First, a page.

Lesson 13: International Investigative Reporting: An Introduction
So far this semester, we’ve looked at how what is happening in other countries often has something to do with US policies, whether political or economic. What does this mean for how we can frame and report international stories? What can we do reporting wise without ever leaving the US? Andrew Lehren will join us to lecture on the tools available to journalists working on investigations outside of the US and on how to develop international investigative stories.
- Review the slides from Andrew’s presentation Mining US Data for International Stories (in shared drive)
- Watch (10min) this BBC investigation: Cameroon atrocity: Finding the soldiers who killed this woman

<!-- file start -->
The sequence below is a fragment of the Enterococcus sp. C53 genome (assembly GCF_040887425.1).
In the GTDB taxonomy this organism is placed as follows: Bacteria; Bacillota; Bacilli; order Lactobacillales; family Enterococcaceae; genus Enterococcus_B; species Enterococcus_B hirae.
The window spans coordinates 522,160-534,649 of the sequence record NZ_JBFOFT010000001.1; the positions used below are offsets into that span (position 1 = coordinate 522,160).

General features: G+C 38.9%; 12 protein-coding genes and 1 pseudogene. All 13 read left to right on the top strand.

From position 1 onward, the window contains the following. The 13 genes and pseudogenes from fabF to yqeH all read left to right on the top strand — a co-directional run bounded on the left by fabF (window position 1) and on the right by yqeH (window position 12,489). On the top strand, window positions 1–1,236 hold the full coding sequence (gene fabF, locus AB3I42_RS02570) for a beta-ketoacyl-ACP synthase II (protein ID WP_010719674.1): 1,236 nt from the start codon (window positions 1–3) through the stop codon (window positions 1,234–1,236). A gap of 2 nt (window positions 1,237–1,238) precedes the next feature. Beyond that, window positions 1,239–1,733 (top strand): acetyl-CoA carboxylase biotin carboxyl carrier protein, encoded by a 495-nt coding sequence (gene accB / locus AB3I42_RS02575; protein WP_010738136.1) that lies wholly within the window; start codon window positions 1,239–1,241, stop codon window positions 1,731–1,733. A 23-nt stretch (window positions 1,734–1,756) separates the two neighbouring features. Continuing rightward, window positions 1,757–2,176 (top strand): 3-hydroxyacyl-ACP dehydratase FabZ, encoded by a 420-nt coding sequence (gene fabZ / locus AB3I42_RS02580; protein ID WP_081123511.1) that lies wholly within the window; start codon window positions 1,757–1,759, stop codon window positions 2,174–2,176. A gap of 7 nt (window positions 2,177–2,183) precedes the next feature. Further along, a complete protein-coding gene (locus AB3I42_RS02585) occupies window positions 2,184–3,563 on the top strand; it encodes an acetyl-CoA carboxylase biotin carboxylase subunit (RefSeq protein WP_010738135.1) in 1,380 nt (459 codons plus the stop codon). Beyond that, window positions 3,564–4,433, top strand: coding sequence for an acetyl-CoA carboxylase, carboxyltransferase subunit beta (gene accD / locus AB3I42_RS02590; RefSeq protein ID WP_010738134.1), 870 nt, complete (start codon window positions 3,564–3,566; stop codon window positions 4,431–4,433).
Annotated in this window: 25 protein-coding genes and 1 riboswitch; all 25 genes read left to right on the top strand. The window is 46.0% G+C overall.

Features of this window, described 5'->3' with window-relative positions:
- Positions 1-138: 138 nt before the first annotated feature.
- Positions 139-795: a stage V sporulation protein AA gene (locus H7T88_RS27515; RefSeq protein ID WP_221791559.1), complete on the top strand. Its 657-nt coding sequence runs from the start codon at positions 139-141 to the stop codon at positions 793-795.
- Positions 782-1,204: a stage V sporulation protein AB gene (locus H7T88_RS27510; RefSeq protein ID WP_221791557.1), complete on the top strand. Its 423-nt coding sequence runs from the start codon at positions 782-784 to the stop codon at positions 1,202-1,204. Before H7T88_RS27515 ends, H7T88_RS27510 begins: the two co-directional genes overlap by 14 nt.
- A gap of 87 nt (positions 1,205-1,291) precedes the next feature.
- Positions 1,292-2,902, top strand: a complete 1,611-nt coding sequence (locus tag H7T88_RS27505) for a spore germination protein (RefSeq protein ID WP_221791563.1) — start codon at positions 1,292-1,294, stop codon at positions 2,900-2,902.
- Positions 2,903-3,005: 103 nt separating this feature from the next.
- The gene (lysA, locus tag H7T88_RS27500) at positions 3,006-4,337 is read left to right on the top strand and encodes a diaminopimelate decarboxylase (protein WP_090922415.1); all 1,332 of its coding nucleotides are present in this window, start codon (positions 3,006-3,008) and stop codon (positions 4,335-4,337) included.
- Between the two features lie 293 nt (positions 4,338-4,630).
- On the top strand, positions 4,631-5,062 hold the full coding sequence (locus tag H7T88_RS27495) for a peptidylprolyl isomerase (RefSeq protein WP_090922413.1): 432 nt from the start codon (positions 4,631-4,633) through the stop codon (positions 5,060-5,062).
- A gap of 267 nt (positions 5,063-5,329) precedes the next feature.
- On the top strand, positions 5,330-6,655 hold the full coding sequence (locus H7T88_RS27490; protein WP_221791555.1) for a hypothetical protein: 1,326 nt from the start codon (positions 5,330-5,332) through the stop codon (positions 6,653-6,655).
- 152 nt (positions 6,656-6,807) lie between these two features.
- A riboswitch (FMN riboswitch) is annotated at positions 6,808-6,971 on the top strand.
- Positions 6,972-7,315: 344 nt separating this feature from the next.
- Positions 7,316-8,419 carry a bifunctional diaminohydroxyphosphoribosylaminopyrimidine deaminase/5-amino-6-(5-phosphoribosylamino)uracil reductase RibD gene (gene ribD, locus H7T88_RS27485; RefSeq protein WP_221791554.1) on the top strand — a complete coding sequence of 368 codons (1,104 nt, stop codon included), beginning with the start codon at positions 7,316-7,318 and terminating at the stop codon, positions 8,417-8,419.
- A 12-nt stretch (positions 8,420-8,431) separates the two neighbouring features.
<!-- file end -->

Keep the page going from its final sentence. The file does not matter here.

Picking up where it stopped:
- Read how BBC revealed its findings via Twitter thread
- Listen to this interview with the Bellingcat folks (minute 1:53-25:05) on POLITICO’s EU Confidential podcast
- REVIEW OF LESSON 12
- DISCUSSION OF OTHER READINGS
- GUEST LECTURE
Review of Previous Lesson
- Ask students what their main takeaways were from the previous lesson
Discussion of Other Readings
- Today we’re touching on several of the themes we’ve been discussing all semester. We’ve raised a lot of questions:
- how do you do int’l reporting w/the skills you have?
- how do you do int’l reporting while knowing there are many disinformation campaigns out there, esp in int’l stories
- how do you do int’l reporting that doesn’t feel exploitative of our local colleagues who often reduced to the term “fixer”
- WHO HAD HEARD OF BELLINGCAT?
- WHAT IS THEIR SLOGAN?
- Bring truth to a post truth world
More and more media institutions are realizing that where other journalism jobs being cut, there’s funding here; NYT and BBC for example have set up units that operate like Bellingcat